This week I received letters from Chonlatorn S. and Alejandro D., both students at Rue Elementary School in Council Bluffs, Iowa. They had just read my book, ANIMALS NOBODY LOVES, and they were writing to defend the octopus, coyote, and other animals they think should not be in this book because they are not dangerous to humans. Chanlatorn wrote: "When skunks are in danger they will spray on you. They don’t bite you." I agree with both of these readers that no one needs to be afraid of these animals. In fact, that is one of the reasons I wrote the book!

Let me tell you about two Texas students I met last month who really go to extraordinary lengths to teach other students about "animals that nobody loves." Courtney (14) and Erik (12) are homeschooled, and I met them when they came to one of my presentations at a local school. This sister and brother work with an entomologist (pronounced en-toh-MAH-loh-gist, a scientist who specializes in the study of insects) and have started their own business, called NOT SO CREEPY CRITTERS. 












Courtney and Erik, pictured above, told me that this all started because they wanted to help other kids get over feelings of arachnophobia (ah-RACK-no-FO-bia, meaning "fear of spiders"). Spiders do much more good than harm, eating insects that damage crops and other plants. And as Courtney and Erik have learned, some of them even make interesting pets!

This brother and sister team do presentations in classrooms and at kid events, and they introduce their audience to a wide variety of "not so creepy creatures." Their traveling menagerie of live creatures includes 4 colorful tarantulas, 2 different scorpion species, Bearded Dragon, centipede, a snake, Leopard Gecko, Blue-Tongued Skink, Peppered Roaches and Madagascar Hissing Roaches! Last summer they wrote a book, and they are working hard to continue growing their business. They tell me that fainting goats and chickens are next on their list!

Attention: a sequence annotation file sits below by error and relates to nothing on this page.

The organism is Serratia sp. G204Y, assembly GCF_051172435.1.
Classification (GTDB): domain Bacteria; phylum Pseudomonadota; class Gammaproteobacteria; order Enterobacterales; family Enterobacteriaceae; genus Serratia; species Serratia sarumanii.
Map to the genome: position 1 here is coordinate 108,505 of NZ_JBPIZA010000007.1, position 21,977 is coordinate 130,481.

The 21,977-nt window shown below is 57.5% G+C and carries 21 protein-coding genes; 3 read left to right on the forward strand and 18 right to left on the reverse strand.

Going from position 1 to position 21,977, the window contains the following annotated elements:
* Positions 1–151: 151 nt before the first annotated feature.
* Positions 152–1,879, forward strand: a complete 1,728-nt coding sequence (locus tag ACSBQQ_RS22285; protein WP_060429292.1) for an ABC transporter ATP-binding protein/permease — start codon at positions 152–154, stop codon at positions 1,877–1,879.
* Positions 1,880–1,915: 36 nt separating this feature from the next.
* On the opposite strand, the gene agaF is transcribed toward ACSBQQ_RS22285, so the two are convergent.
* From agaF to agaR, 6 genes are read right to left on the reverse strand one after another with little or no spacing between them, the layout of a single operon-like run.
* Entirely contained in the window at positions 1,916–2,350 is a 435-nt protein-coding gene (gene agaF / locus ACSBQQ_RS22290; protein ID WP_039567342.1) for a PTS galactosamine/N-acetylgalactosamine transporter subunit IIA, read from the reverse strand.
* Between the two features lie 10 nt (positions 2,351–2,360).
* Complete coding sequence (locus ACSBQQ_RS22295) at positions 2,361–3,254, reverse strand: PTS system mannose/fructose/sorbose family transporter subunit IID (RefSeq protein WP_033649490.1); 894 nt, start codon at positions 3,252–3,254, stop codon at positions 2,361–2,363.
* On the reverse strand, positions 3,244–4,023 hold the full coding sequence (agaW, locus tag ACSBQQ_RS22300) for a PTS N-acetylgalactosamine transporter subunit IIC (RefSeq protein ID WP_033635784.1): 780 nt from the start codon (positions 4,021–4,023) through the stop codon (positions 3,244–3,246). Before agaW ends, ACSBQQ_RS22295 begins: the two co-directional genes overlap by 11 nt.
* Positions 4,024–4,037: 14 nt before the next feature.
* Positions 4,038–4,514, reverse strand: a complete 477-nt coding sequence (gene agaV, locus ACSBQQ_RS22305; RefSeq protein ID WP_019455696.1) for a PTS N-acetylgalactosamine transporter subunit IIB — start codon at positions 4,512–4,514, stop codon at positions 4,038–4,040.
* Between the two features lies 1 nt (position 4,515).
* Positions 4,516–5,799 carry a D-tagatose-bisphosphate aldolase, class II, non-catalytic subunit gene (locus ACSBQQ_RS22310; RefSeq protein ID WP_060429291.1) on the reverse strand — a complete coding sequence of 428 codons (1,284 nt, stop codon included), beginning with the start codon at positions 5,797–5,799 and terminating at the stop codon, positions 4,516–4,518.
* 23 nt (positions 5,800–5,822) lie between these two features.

Courtney and Eric are well-mannered, dedicated defenders of creepy critters, and they have also built a very informative and interesting website. Check out the section called Arachnids for lots of fascinating spider photographs, and Critter Facts, where you are challenged to decide whether a statement is a fact, or simply an opinion.




Posted by: Seymour Simon

(4) Comments  •   Labels: Animals Nobody Loves, Animals, School Visits, Kids comments, Insects, Spiders, Facts and Fables   •  Permalink (link to this article)

January 25, 2011


Today’s "Cool Photo of the Week" is actually a microphotograph (photographs of very tiny things that can only be seen through a microscrope).

You are looking directly into the face of a Southern Hawker dragonfly (Aeshna cyanea). These large (up to 3-inchs long), brightly colored dragonflies are often found near ponds or rivers, where they breed. They also travel quite widely - you may see one in your garden - and they seem to be curious, often flying close to you and hovering.

Can you spot the dragonfly’s eyes are in this picture? The eyes are actually the two biggest things in this photograph - the two large, grayish ovals below the yellow are the dragonfly’s compound eyes. These two main eyes actually contain up to 30,000 (that’s right, thirty-thousand!) tinier eyes, which turn the dragonfly into a born predator. These eyes are like balls, and allow the dragonfly to spot movement all around it, so much so that it has 360-degree vision! This helps the dragonfly sense even the tiniest movement, so that it can feed on insects in the air all around it.


Photo Credit: André Karwath/Wikimedia

Posted by: Seymour Simon

(4) Comments  •   Labels: Animals, Cool Photo, Insects, Photography   •  Permalink (link to this article)

January 17, 2011



I received this charming note from a San Antonio 4th grader named Alicia. She had been reading my book BIG BUGS, and did this drawing on which she wrote that the insect was supposed to be a cricket, but “I don’t know how to draw a cricket.”

Actually, Alicia, you’ve made a pretty good start. Although we casually refer to “bugs,” bugs actually include two different species – insects and spiders (Arachnids). All insects have 6 legs, but spiders have 8 legs (they are not insects). A cricket is an insect, and you have definitely drawn an insect.

To make it look even more like a cricket, you could give it very long back legs, as you see in this photograph. Crickets use their four front legs for walking, and their two back legs are long and strong, so that they can make big leaps.

The very regular chirping of crickets is a common night sound in many places. As the temperature drops, their singing becomes slower and the pitch of the chirp gets lower. Some people use the chirp rate of crickets to estimate the temperature. I wrote about this in my book ANIMAL FACT, ANIMAL FABLE. Crickets are pretty interesting insects!














Posted by: Seymour Simon

(1) Comments  •   Labels: Animals, School Visits, Kids comments, Insects   •  Permalink (link to this article)